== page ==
That's too railroady for my tastes, but to each their own.

Why take 45 minutes of precious play time to slug it out it out if it's a CR-2 encounter and there's no chance the PCs will lose?

If I do choose to hand-wave a combat, I will ask the players their intent: Are they planning to take prisoners? Will they let bad guys run away or will they chase down any runners? Those actions may require some skill checks or something. It really depends on how crucial the fight is to the overall story and/or if the players become invested in the scene and want to play it out.

Rather than the full hand-wave, I might borrow a mechanic from a rules-lite game and say something like, "Okay, you win. Roll to see how awesome you are."

My regular players are usually much more interested in RP and story development than with tactical combat and rolling dice. We sometimes go four or five sessions without a combat. If I were to have a different set of players who were all about the slugfest and found RP boring, then I'd focus on combat. It all depends on the kind of game my players and I are looking for.


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Pathfinder Adventure Path, Lost Omens Subscriber
zainale wrote:
with how intensely the game is focused on rolling and how everyone else is not very focused on roleplaying. i used to be the kind of guy that was always approached by young adventurous npcs seeking quests while in the bars. now to liven things up a little i've become the more active roleplayer.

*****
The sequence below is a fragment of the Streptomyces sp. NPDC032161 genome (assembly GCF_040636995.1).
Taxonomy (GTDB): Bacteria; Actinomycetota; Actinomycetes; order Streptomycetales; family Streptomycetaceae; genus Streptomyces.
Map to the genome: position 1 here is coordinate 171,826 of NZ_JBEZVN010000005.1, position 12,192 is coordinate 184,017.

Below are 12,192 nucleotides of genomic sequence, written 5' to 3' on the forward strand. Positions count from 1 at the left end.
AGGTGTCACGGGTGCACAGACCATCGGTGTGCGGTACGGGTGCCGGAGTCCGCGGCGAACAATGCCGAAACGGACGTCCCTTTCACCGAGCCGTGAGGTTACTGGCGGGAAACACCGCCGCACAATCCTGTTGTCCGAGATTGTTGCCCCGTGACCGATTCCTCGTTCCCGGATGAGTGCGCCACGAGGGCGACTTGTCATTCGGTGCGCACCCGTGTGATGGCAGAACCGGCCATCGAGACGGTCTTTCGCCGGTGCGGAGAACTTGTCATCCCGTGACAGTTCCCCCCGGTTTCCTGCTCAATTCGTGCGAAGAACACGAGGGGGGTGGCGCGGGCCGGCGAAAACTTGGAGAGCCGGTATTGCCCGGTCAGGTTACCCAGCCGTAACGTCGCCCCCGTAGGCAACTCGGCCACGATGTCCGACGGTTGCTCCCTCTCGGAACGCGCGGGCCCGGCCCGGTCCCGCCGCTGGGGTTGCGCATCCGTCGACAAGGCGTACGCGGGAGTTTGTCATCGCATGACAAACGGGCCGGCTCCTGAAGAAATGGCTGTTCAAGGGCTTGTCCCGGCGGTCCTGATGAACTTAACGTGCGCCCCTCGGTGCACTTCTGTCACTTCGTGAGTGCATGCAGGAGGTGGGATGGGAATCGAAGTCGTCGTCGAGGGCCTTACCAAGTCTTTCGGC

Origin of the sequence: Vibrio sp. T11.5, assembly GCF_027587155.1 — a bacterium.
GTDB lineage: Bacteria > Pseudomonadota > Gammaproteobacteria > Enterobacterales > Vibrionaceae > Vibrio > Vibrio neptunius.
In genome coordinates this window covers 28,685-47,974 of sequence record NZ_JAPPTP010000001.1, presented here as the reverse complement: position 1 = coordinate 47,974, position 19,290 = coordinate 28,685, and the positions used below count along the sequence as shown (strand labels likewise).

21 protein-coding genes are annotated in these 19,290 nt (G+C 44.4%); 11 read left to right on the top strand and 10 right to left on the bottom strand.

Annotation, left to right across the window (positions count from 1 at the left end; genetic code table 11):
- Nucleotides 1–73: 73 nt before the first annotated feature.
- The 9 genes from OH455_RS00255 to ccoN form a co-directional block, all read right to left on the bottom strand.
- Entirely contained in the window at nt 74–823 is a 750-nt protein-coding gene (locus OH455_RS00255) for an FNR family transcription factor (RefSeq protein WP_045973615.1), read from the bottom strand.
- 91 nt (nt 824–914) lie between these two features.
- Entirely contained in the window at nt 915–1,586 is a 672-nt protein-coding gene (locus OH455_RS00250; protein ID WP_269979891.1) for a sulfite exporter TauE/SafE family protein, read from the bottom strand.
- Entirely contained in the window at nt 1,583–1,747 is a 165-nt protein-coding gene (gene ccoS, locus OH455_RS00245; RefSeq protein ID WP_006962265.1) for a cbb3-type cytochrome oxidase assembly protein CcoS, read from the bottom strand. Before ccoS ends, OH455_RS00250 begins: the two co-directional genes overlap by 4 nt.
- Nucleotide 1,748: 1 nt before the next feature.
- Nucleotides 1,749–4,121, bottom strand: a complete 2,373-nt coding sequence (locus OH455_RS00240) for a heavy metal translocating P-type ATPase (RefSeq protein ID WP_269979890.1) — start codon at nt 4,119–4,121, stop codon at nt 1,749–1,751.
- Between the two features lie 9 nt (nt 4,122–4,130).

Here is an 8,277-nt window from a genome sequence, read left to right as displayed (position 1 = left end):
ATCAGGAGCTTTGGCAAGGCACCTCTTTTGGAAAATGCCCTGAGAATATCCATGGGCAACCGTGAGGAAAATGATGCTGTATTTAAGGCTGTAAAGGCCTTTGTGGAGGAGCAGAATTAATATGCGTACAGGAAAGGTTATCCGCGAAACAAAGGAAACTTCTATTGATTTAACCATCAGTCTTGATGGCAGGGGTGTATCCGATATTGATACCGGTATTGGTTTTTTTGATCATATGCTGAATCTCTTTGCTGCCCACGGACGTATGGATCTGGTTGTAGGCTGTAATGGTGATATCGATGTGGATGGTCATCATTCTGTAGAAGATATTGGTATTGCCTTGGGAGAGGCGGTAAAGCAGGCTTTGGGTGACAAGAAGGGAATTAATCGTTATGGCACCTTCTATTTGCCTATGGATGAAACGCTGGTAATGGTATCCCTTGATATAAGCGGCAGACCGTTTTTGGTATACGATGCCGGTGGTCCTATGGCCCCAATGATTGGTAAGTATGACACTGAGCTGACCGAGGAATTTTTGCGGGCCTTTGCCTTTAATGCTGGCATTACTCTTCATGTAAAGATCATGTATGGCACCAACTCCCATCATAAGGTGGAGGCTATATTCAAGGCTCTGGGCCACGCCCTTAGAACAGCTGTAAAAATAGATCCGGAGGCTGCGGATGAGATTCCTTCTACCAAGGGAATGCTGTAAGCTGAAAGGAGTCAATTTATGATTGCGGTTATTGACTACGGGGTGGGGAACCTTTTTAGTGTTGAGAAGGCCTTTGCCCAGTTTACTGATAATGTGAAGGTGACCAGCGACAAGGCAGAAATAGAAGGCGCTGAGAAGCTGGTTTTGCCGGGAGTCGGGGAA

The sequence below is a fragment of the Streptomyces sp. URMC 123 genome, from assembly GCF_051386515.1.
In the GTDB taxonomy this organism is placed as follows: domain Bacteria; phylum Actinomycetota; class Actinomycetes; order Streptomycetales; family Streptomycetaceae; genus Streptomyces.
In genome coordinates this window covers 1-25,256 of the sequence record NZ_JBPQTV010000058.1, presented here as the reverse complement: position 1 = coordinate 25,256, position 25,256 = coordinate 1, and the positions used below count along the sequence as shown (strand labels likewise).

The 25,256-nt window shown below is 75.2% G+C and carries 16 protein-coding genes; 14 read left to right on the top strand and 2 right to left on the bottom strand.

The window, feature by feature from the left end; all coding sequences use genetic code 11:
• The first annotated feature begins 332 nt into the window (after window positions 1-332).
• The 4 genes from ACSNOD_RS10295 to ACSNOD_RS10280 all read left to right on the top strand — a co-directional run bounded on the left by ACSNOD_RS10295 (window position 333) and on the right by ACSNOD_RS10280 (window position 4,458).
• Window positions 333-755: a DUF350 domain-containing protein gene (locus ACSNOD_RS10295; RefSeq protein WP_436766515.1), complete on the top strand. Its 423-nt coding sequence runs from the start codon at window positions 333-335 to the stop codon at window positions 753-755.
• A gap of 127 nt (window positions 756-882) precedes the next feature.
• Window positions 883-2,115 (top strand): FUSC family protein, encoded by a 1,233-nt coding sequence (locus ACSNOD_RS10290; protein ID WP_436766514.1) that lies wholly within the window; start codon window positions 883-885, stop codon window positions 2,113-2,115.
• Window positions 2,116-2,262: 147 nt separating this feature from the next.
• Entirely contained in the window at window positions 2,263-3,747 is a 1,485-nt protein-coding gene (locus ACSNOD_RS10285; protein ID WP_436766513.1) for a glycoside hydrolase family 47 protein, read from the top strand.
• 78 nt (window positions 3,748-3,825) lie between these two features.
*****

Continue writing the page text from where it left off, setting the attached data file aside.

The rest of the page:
Again, this sounds like a clash of preferred play styles. You prefer more RP and less dice, while your GM seems to really like running challenging tactical combat.

Are the other players enjoying the game? If so, then this group might not be for you. If they are likewise bored/frustrated, then you should talk with the GM to see if he's willing to change how he runs things.

Or, maybe you should take over the GM duties.

Remember: Pathfinder is a game and its purpose is to have fun.

Bottom line: If you're not having fun, why keep playing?


Pathfinder Starfinder Roleplaying Game Subscriber
zainale wrote:
i don't know we fought at least 14 dwarven peasant 4 of which where archers the rest had 1d6 dmg weapons. the time before we face some sort worm monster with at least a hundred wolves. no matter the situation we are always outnumber.

The combats are likely taking so long because there are so many opponents. I am surprised that the GM even wants that many NPCs in a battle at the same time.

PFS scenarios generally have three to four encounters and run from four to six hours. Some of them do run long, but many can be done in the four hour time period. Most battles are done in four or less rounds of combat.

If all of the battles are against hordes of opponents, there are some things the group can do to better handle it. The wizard should be taking battlefield control spells like Grease, Create Pit, etc in order to block opponents from coming in on all sides. Might want to look at the Cleave feat, since that would allow you to hurt more than one opponent a round. Smokesticks can be used to prevent archery attacks.